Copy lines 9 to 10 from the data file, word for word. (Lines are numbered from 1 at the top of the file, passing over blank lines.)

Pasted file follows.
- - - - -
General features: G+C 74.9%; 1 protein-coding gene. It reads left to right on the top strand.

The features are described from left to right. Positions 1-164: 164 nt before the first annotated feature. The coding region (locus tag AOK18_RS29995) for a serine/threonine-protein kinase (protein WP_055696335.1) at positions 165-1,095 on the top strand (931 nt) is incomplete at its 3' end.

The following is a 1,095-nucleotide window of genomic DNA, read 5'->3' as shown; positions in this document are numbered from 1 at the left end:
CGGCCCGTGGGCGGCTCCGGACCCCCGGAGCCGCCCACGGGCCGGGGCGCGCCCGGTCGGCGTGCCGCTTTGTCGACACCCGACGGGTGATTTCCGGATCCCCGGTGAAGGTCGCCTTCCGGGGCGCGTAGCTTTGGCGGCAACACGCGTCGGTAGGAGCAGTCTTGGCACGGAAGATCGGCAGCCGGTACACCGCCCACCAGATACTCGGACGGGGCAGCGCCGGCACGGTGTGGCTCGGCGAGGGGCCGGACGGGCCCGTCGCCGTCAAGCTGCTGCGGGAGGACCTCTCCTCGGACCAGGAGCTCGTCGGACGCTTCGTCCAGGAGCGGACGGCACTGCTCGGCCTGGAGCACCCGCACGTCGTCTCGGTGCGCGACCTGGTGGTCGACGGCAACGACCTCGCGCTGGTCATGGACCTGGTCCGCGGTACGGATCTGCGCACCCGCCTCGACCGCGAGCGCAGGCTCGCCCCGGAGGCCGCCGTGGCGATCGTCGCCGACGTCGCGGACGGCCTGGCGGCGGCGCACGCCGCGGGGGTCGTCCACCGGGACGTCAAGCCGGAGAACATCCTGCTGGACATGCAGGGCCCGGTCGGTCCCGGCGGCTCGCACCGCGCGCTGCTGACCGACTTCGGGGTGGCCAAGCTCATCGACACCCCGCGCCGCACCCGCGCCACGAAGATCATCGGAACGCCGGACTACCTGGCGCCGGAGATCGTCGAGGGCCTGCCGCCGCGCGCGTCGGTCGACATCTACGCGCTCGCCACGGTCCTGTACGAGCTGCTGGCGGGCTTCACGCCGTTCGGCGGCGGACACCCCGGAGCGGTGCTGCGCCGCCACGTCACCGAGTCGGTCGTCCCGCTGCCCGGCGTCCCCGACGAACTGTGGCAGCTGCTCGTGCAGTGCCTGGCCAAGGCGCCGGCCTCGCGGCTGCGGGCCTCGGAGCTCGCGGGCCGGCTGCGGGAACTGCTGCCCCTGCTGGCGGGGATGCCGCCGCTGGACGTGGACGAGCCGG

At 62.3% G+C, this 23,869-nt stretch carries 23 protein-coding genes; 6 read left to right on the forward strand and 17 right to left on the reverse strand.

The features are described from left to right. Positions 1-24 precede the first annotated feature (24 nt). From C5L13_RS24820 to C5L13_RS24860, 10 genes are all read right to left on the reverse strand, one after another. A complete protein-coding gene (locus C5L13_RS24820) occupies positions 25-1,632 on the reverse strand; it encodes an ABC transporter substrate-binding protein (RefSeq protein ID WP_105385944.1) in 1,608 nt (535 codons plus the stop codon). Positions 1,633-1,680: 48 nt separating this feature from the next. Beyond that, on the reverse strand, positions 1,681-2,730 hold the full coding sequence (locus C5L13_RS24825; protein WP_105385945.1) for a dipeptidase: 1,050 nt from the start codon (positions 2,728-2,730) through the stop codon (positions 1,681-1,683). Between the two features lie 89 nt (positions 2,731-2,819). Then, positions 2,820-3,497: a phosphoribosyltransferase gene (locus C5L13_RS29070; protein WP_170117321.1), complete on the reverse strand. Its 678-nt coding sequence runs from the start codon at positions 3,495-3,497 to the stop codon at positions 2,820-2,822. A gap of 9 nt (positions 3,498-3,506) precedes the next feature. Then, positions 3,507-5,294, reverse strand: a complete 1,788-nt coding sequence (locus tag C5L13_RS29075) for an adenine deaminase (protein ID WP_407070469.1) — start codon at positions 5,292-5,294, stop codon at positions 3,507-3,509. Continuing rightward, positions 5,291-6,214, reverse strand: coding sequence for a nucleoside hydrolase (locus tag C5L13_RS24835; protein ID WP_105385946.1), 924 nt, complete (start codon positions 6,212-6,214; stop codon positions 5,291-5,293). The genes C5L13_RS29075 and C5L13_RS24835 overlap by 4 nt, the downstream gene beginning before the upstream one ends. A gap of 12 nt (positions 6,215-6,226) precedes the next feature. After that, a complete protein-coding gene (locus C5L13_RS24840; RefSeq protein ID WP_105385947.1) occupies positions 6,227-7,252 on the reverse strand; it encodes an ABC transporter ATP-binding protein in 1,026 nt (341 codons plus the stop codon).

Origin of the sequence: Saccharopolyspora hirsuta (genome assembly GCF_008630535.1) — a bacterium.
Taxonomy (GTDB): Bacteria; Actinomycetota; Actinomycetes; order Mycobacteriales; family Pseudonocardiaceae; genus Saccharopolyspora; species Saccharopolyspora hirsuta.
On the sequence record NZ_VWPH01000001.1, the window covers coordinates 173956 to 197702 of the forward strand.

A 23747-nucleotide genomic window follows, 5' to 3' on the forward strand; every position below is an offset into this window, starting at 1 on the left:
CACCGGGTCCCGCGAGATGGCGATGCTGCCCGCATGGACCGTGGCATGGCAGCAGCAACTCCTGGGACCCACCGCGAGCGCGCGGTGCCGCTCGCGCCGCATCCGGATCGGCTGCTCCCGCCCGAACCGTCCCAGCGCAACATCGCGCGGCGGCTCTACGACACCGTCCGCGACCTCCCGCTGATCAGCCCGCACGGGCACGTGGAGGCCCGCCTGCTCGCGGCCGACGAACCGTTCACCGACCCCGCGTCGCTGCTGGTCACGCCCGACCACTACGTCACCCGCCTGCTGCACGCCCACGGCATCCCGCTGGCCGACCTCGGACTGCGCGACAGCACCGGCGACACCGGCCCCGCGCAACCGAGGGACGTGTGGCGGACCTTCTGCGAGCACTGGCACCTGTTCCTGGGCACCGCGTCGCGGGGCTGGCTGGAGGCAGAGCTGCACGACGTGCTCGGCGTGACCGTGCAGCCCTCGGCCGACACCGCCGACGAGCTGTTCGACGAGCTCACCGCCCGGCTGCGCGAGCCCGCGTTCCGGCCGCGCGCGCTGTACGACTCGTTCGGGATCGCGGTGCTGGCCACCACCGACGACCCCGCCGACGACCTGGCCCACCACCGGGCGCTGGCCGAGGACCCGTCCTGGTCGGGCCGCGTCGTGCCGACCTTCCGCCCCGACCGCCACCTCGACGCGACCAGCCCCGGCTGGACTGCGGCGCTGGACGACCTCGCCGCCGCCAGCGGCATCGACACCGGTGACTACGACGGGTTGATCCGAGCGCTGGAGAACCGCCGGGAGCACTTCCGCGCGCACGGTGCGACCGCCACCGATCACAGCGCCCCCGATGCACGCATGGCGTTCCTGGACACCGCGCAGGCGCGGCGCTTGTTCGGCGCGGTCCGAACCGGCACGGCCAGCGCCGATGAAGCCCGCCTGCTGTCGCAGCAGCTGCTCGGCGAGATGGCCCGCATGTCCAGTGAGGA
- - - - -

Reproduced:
On the sequence record NZ_VWPH01000001.1, the window covers coordinates 173956 to 197702 of the forward strand.

A 23747-nucleotide genomic window follows, 5' to 3' on the forward strand; every position below is an offset into this window, starting at 1 on the left: